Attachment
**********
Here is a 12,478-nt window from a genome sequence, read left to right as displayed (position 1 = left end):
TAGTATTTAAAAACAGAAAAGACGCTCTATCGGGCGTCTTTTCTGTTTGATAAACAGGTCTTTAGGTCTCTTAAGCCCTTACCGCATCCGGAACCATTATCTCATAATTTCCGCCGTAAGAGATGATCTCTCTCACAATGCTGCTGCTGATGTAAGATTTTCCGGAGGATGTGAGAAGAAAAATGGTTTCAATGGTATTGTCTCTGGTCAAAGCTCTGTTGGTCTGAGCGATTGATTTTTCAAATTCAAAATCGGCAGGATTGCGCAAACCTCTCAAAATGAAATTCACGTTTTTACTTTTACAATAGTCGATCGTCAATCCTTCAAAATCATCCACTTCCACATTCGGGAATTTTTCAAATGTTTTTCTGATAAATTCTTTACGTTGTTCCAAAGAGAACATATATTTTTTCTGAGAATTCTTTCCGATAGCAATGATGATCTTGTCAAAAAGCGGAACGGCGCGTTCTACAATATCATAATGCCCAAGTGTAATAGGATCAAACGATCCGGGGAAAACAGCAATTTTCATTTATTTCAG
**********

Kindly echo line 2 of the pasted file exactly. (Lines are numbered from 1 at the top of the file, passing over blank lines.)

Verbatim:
TAGTATTTAAAAACAGAAAAGACGCTCTATCGGGCGTCTTTTCTGTTTGATAAACAGGTCTTTAGGTCTCTTAAGCCCTTACCGCATCCGGAACCATTATCTCATAATTTCCGCCGTAAGAGATGATCTCTCTCACAATGCTGCTGCTGATGTAAGATTTTCCGGAGGATGTGAGAAGAAAAATGGTTTCAATGGTATTGTCTCTGGTCAAAGCTCTGTTGGTCTGAGCGATTGATTTTTCAAATTCAAAATCGGCAGGATTGCGCAAACCTCTCAAAATGAAATTCACGTTTTTACTTTTACAATAGTCGATCGTCAATCCTTCAAAATCATCCACTTCCACATTCGGGAATTTTTCAAATGTTTTTCTGATAAATTCTTTACGTTGTTCCAAAGAGAACATATATTTTTTCTGAGAATTCTTTCCGATAGCAATGATGATCTTGTCAAAAAGCGGAACGGCGCGTTCTACAATATCATAATGCCCAAGTGTAATAGGATCAAACGATCCGGGGAAAACAGCAATTTTCATTTATTTCAG